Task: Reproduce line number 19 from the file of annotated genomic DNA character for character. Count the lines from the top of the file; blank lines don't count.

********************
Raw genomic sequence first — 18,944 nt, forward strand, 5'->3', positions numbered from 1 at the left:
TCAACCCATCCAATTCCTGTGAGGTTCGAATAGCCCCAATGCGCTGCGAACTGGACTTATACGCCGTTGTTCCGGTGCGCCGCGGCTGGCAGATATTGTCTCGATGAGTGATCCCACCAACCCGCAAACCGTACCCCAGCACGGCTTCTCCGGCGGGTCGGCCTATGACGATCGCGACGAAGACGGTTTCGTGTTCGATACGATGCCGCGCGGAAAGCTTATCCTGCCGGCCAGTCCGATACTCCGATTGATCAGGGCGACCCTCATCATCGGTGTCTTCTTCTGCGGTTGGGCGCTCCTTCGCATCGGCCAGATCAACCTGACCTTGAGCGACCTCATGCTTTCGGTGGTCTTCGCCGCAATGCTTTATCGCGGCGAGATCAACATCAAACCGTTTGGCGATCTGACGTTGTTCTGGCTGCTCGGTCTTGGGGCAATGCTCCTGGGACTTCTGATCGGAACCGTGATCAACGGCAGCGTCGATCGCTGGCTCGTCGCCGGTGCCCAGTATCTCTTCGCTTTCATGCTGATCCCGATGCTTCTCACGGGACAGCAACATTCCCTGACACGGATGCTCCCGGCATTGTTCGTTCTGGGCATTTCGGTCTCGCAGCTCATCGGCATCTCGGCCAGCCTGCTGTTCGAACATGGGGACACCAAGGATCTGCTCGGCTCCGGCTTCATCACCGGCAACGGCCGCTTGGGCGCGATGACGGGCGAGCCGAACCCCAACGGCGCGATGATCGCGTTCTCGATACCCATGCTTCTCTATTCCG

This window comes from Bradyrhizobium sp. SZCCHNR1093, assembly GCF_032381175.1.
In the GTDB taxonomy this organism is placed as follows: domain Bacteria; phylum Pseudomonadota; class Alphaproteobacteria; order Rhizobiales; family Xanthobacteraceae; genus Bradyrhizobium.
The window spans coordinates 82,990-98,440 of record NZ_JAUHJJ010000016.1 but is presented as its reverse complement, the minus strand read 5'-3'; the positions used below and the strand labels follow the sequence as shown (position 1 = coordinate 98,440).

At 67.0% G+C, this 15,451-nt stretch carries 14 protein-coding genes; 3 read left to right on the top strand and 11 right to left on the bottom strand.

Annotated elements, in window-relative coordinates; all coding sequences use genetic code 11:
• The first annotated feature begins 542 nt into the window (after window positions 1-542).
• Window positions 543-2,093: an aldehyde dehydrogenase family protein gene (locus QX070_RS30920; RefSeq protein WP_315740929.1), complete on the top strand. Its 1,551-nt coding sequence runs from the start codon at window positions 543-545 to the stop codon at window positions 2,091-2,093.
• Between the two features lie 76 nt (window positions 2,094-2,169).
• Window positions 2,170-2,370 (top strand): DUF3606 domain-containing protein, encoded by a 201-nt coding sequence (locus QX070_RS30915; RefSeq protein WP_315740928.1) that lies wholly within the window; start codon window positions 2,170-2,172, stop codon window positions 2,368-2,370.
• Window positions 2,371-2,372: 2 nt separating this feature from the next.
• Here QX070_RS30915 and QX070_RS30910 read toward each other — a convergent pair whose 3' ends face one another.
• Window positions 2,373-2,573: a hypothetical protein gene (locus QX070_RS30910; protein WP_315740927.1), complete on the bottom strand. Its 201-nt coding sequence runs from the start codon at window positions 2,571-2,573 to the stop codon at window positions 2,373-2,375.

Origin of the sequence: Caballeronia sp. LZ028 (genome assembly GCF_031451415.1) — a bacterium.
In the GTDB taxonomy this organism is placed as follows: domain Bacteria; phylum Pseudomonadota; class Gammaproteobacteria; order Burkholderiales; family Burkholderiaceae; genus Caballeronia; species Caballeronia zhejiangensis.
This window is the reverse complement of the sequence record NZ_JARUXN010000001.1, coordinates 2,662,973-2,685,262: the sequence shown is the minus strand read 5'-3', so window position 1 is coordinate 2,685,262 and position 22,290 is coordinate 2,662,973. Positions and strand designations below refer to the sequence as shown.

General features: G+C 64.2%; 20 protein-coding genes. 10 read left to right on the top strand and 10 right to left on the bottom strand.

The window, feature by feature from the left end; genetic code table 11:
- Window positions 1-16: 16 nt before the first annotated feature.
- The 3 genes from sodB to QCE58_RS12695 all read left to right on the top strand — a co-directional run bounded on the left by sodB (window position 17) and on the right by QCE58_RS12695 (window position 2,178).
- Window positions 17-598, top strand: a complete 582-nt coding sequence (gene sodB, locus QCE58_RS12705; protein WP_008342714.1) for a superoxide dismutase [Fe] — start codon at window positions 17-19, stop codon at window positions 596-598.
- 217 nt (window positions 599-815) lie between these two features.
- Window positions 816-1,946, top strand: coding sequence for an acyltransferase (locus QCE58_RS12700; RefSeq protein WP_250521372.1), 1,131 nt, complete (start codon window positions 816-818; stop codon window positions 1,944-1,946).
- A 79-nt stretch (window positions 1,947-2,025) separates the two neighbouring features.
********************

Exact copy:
The window, feature by feature from the left end; genetic code table 11: